Now that the Federal Reserve’s monetary policy meeting and U.S. non-farm payrolls reports are behind us, investors can focus solely on Tuesday’s U.S. Presidential election. Friday’s U.S. jobs report failed to change the market’s expectations for a rate hike in December. A total of 161K jobs were created in October but September job growth was revised higher, the unemployment rate dropped back below 4.9% and average hourly earnings rose 0.4%, which was more than expected. But the only thing that matters next week is who becomes the next President of the United States. Economics and monetary policy will take a back seat to the unfolding political drama especially since there are no major U.S. economic reports on the calendar. Over the past 2 weeks we have gotten a taste of how equities and currencies could trade if Donald Trump becomes President. On November 1st, when a poll suggested that Trump led Clinton by 1 point, the Dollar index dropped 1%, the Mexican Peso fell 1.75% and the Swiss Franc soared 1.4%. Investors took the U.S. dollar lower against all of the major currencies as the race tightened and the polling gap between Donald Trump and Hillary Clinton closed. As shown in the chart below, USD/JPY has been taking its cue from Real Clear Politics’ 2016 Presidential Poll Average Value for Hillary Clinton (white line) – a similar relationship can be seen with the dollar index. In the past 3 months when Clinton’s popularity rises the U.S. dollar strengthens and when it falls (like it has been recently), USD/JPY crashes.
U.S. elections don’t normally elicit major market volatility but the problem in 2016 is that for better part of this year, market participants did not consider a Trump victory realistic and now that the election is too close to call they are bailing out of U.S. assets and rushing to protect their portfolios. Regardless of your political leanings it is hard to ignore the fact that investors fear a Trump Presidency. His foreign policy, trade ideas and plan to overhaul the Federal Reserve scares domestic and foreign investors alike and the general lack of specificity could mean a long period of uncertainty. Beyond the immediate impact, investors also worry that if markets sell-off and the U.S. economy slows the Fed could forgo a rate hike in December which would exacerbate the slide in the dollar into yearend.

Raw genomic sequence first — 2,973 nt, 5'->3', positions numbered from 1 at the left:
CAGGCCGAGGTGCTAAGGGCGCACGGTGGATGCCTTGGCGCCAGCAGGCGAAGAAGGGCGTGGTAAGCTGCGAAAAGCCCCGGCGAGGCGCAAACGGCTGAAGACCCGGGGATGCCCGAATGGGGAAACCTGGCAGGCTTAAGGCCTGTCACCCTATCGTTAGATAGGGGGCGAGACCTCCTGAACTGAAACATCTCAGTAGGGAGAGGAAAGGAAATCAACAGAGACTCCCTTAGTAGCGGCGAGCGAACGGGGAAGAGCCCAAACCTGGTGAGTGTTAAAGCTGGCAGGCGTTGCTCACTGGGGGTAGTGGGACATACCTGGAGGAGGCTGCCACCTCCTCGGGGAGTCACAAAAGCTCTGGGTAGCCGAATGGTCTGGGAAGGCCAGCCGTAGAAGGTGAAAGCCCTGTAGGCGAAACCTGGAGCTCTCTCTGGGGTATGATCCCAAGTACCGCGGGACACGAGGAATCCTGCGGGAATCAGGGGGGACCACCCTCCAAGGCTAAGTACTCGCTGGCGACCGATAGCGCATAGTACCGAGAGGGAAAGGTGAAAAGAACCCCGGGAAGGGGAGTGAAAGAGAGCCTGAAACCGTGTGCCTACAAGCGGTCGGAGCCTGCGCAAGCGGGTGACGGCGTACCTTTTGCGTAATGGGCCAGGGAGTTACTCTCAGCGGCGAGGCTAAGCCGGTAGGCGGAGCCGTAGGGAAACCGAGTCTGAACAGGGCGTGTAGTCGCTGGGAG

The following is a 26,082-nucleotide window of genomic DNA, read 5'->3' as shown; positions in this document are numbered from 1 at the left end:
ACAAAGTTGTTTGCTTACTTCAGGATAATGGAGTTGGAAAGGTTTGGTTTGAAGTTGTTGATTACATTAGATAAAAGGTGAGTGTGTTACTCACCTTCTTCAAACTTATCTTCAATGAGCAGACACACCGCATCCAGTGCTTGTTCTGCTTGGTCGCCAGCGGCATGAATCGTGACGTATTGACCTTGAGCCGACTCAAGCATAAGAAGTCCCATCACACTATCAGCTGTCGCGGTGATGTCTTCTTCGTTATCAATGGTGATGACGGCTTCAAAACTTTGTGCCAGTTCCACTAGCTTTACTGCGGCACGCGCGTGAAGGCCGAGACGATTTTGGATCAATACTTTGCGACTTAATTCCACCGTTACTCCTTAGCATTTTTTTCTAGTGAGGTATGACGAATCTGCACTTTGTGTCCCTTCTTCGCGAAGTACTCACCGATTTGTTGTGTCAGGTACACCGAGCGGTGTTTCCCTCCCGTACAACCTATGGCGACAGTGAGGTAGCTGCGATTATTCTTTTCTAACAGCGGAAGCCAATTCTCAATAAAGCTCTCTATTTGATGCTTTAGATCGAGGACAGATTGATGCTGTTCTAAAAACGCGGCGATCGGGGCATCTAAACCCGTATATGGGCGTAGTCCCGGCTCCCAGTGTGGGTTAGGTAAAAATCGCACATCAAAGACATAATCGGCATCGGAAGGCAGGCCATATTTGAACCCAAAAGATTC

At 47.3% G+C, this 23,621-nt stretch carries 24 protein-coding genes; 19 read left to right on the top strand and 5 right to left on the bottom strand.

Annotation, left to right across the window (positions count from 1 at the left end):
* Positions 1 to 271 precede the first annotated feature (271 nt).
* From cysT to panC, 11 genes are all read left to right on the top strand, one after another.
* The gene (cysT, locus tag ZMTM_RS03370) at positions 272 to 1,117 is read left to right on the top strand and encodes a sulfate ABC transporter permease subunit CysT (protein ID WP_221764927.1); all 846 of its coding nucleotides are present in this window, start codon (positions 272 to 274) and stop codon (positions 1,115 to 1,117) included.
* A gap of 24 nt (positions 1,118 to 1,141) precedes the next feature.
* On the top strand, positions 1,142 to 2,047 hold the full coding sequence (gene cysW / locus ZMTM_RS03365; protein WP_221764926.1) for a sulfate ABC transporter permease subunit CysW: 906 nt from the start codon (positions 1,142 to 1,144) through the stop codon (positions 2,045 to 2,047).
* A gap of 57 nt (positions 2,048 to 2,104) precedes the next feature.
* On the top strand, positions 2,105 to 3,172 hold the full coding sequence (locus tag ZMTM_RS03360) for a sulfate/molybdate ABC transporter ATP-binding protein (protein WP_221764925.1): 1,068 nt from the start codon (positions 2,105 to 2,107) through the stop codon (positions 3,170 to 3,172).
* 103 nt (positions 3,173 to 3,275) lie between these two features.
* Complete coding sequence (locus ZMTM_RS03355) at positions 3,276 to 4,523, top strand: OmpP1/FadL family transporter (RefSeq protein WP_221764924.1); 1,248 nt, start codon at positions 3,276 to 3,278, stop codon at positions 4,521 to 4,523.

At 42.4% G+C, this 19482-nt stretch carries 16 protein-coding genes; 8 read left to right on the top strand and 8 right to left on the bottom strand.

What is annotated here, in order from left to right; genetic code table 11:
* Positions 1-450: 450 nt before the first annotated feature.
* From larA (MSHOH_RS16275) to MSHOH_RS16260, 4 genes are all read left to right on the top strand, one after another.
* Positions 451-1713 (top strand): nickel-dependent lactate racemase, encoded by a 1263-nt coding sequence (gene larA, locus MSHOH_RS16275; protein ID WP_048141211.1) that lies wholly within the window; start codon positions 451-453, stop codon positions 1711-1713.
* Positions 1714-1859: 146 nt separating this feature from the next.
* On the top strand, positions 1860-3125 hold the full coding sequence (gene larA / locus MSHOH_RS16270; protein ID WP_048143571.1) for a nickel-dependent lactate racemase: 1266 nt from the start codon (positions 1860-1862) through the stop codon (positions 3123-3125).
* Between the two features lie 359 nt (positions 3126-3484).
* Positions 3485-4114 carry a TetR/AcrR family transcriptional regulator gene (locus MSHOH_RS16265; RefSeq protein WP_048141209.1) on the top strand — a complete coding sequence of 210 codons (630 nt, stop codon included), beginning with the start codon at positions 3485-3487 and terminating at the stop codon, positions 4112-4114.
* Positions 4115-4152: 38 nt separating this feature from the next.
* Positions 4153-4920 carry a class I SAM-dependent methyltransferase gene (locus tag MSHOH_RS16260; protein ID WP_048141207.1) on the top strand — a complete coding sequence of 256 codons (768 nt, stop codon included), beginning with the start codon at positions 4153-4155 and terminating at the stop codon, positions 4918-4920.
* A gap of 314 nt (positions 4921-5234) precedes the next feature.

But what if Hillary Clinton makes history by becoming the first female President of the United States? The market’s reaction depends on the margin of her victory. So lets consider the 3 potential outcomes of Tuesday’s election:
Scenario #1 -Trump becomes President, Clinton accepts defeat.
The greatest market impact would be a Trump victory and a willing Clinton defeat. In this scenario, the U.S. will have a man with untested political skills and unknown policies in office. In this case, the biggest winners will be the euro, Swiss Franc and Japanese Yen and the biggest losers will be the U.S. dollar and Mexican Peso. The Canadian dollar should also fall but its moves could be tempered by a weakening U.S. dollar.
Scenario #2 -Clinton becomes President, Trump accepts defeat
The greatest relief for foreign investors would be if Clinton becomes President and Trump willingly accepts defeat. She’s not without her own problems (and there are many of them) but the transparency of her policies and the continuity of stability would send the U.S. dollar sharply higher. In this scenario, the dollar and peso would rise against all of the major currencies with the biggest losers being the Japanese Yen, Swiss Franc and to some degree the euro. However she would need to win by an uncontestably wide margin and Trump would need to accept defeat, which he has suggested that he wouldn’t.
Scenario #3 -Trump/Clinton becomes President by narrow margin. Loser refuses to accept defeat.